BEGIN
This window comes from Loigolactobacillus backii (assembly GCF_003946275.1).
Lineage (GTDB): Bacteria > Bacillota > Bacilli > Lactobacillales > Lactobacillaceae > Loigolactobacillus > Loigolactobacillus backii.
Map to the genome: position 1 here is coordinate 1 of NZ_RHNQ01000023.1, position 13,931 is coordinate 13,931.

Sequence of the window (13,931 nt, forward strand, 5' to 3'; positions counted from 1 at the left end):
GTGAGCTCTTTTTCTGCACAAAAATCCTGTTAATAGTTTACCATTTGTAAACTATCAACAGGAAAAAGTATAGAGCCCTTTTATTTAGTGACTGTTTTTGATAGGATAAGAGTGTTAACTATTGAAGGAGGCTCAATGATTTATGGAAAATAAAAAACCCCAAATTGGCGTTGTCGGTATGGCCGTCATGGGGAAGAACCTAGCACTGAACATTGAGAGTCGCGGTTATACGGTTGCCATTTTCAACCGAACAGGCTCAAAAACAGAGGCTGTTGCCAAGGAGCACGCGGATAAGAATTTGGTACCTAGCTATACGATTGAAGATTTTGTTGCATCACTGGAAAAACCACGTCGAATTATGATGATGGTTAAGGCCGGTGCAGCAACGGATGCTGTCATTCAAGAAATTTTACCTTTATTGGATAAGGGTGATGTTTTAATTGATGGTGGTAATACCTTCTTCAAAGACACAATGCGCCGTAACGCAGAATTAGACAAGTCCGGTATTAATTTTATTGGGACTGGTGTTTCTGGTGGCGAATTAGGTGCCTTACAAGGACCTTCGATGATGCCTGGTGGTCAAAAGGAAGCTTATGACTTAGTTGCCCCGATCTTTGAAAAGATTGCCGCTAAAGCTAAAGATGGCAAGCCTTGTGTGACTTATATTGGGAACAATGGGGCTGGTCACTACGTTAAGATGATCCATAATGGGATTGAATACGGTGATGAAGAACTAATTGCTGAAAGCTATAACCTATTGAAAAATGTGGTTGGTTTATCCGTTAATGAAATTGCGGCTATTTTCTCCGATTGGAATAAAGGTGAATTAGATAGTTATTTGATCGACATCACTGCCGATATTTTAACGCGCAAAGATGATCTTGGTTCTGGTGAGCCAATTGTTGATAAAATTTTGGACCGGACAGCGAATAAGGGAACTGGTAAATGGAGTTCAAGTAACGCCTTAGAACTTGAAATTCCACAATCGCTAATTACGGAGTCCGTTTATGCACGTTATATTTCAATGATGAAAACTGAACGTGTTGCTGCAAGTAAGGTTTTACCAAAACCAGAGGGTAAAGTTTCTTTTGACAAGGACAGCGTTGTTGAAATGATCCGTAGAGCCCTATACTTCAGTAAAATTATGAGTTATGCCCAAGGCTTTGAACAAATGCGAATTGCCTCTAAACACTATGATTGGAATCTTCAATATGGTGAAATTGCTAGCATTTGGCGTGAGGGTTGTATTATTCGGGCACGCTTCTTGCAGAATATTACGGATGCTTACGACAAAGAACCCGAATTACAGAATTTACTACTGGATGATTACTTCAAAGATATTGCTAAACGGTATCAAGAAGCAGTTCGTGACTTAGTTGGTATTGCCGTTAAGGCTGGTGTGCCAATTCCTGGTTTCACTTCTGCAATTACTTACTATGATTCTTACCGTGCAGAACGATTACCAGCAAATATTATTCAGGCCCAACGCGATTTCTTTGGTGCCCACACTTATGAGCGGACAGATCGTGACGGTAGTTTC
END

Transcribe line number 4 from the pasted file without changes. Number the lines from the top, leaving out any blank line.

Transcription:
Sequence of the window (13,931 nt, forward strand, 5' to 3'; positions counted from 1 at the left end):